Tracking technology is great at helping people find a lost phone or tablet, but does that same technology belong in the hands of the government and law enforcement?
Your private data is now one of the hottest topics in the country, and also at a State Capitol hearing where lawmakers learned Tuesday that the Minnesota Bureau of Criminal Apprehension already uses such tracking technology to help solve violent crimes.
The technology used involves a pair of devices called Stingray and Kingfish. The BCA has had the device since 2005, and lawmakers also learned the Hennepin County Sheriff's Office has one too.
In a recent letter to Sen. Scott Dibble (DFL-Minneapolis), the Department of Public Safety disclosed the device has cost $632,000.
The use of the devices plays into a very broad discussion from state lawmakers about how law enforcement is collecting personal data, and should there be limits?
HOW IT WORKS
The key to these Stingray devices is portability. Detectives can mount a unit inside a van or a truck, hook it up to a laptop and essentially turn it into moving cell phone tower.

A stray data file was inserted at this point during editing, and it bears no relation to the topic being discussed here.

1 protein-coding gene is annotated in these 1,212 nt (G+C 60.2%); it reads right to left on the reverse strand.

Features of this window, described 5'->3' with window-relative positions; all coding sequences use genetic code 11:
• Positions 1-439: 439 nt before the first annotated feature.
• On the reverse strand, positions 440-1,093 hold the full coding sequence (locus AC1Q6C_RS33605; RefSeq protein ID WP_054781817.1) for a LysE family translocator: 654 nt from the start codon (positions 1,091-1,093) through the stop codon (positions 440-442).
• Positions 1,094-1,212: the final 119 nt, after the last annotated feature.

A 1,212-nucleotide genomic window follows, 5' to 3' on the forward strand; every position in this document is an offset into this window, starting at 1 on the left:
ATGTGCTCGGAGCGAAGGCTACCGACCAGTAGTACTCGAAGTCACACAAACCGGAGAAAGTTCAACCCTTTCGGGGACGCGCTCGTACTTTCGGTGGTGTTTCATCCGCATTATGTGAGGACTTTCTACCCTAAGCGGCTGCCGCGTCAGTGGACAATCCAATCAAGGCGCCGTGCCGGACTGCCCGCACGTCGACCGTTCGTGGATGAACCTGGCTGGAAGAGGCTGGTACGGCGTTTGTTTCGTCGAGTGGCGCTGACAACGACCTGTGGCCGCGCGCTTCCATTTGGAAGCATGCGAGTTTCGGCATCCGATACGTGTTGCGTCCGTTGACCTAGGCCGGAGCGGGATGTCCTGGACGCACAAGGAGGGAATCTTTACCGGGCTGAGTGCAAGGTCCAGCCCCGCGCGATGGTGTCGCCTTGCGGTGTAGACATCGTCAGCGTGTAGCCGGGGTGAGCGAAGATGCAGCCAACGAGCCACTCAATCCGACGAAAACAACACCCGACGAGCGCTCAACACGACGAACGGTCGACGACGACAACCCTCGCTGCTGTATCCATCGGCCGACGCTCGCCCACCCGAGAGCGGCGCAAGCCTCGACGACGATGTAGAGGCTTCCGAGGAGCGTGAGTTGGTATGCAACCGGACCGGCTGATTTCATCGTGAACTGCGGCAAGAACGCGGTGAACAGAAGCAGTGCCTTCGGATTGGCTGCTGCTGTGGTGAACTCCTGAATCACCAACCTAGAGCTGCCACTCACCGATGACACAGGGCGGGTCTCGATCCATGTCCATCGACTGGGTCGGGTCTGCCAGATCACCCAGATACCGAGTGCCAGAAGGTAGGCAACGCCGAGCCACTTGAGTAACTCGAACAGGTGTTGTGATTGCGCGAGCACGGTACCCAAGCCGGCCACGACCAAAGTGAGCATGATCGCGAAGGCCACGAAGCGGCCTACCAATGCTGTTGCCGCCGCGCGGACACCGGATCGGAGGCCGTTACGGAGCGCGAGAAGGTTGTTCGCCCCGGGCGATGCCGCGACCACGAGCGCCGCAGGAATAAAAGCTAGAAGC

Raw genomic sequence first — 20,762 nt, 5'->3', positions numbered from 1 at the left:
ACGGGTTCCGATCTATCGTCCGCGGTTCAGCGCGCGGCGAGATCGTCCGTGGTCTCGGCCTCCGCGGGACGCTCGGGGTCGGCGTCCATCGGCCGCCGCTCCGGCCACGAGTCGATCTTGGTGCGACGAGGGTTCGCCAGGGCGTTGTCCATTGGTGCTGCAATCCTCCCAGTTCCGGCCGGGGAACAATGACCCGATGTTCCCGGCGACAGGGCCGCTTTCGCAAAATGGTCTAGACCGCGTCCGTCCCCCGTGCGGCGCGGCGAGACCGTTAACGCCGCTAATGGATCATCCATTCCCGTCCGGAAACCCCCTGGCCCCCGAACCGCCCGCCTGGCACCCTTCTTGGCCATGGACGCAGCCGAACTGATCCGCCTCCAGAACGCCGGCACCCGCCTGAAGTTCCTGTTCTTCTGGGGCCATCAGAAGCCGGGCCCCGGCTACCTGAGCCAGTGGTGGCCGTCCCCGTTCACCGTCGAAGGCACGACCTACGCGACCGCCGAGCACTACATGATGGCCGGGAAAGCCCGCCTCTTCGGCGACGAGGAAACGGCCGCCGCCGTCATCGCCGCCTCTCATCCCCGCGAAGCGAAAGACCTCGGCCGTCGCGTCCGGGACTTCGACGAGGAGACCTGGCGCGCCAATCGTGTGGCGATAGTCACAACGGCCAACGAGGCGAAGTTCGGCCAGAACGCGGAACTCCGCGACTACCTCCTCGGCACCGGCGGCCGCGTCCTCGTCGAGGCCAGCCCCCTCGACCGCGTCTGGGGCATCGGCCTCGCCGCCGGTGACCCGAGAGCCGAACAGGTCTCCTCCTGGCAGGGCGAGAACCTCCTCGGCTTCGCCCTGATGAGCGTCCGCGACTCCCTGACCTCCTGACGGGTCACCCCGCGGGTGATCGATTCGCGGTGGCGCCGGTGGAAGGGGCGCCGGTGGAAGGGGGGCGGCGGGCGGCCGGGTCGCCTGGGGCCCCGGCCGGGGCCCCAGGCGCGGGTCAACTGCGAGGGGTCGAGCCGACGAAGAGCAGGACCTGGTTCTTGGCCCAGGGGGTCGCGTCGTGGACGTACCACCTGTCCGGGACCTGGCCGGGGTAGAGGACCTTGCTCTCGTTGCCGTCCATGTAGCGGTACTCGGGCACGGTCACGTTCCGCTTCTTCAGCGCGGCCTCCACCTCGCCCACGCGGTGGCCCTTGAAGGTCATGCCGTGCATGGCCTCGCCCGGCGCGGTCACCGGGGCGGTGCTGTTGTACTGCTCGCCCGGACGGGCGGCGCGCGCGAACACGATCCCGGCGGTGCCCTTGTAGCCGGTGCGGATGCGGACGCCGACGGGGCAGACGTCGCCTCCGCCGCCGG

With that device they can then suck in cell phone signals, identify a specific number and then find out not only where that phone is, but which other numbers it has been calling.
YOUR CONSTITUTIONAL RIGHTS
The Stingray is extremely valuable in tracking suspects, but the American Civil Liberties Union argues it also raises extreme 4th Amendment concerns.
"Because of the sheer number of innocent people whose records are affected, we think it is important that law enforcement agents obtain a warrant based upon probable cause for this type of information in particular," ACLU staff attorney Catherine Crump argued.
The Department of Public Safety said obtaining a warrant is exactly what they do.
"Any time we're doing any sort of tacking of movements of anybody using this technology, we use a court order," said BCA assistant superintendent Andrew Evans.
Rep. John Lesch (DFL-St. Paul) isn't reassured by the BCA, and wants specific answers to specific questions.
"I appreciated their response, but 'trying to get' is not an answer for me, Or, 'most of the time we do X,' is not a good enough answer for me," Lesch said. "I want answers as to what they're allowed to do specifically at what times and what they're specific policies are."